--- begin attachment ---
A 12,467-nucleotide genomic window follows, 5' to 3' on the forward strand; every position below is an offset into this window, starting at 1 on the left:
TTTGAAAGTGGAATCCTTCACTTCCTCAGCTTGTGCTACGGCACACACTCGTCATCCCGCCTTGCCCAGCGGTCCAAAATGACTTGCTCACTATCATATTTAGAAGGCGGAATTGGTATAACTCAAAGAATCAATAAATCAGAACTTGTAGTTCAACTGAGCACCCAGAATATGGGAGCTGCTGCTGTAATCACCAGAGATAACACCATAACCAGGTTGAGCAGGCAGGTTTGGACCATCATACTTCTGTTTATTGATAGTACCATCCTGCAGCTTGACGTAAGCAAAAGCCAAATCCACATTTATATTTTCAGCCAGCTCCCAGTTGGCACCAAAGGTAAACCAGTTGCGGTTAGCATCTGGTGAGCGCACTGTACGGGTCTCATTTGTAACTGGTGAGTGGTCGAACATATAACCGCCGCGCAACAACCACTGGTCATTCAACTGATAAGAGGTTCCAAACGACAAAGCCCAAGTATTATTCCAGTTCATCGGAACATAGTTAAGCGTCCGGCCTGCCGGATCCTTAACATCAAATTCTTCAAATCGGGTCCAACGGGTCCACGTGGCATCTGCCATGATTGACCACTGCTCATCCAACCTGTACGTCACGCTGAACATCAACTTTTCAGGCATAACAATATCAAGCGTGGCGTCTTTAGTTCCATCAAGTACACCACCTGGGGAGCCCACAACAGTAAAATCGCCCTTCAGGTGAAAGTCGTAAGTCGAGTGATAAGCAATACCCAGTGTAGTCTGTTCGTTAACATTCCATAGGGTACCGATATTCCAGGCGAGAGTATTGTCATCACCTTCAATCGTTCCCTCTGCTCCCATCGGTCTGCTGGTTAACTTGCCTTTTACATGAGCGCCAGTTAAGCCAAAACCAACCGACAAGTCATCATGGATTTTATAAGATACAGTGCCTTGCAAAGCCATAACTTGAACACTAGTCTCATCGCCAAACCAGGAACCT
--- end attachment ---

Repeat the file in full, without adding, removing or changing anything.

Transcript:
A 12,467-nucleotide genomic window follows, 5' to 3' on the forward strand; every position below is an offset into this window, starting at 1 on the left:
TTTGAAAGTGGAATCCTTCACTTCCTCAGCTTGTGCTACGGCACACACTCGTCATCCCGCCTTGCCCAGCGGTCCAAAATGACTTGCTCACTATCATATTTAGAAGGCGGAATTGGTATAACTCAAAGAATCAATAAATCAGAACTTGTAGTTCAACTGAGCACCCAGAATATGGGAGCTGCTGCTGTAATCACCAGAGATAACACCATAACCAGGTTGAGCAGGCAGGTTTGGACCATCATACTTCTGTTTATTGATAGTACCATCCTGCAGCTTGACGTAAGCAAAAGCCAAATCCACATTTATATTTTCAGCCAGCTCCCAGTTGGCACCAAAGGTAAACCAGTTGCGGTTAGCATCTGGTGAGCGCACTGTACGGGTCTCATTTGTAACTGGTGAGTGGTCGAACATATAACCGCCGCGCAACAACCACTGGTCATTCAACTGATAAGAGGTTCCAAACGACAAAGCCCAAGTATTATTCCAGTTCATCGGAACATAGTTAAGCGTCCGGCCTGCCGGATCCTTAACATCAAATTCTTCAAATCGGGTCCAACGGGTCCACGTGGCATCTGCCATGATTGACCACTGCTCATCCAACCTGTACGTCACGCTGAACATCAACTTTTCAGGCATAACAATATCAAGCGTGGCGTCTTTAGTTCCATCAAGTACACCACCTGGGGAGCCCACAACAGTAAAATCGCCCTTCAGGTGAAAGTCGTAAGTCGAGTGATAAGCAATACCCAGTGTAGTCTGTTCGTTAACATTCCATAGGGTACCGATATTCCAGGCGAGAGTATTGTCATCACCTTCAATCGTTCCCTCTGCTCCCATCGGTCTGCTGGTTAACTTGCCTTTTACATGAGCGCCAGTTAAGCCAAAACCAACCGACAAGTCATCATGGATTTTATAAGATACAGTGCCTTGCAAAGCCATAACTTGAACACTAGTCTCATCGCCAAACCAGGAACCT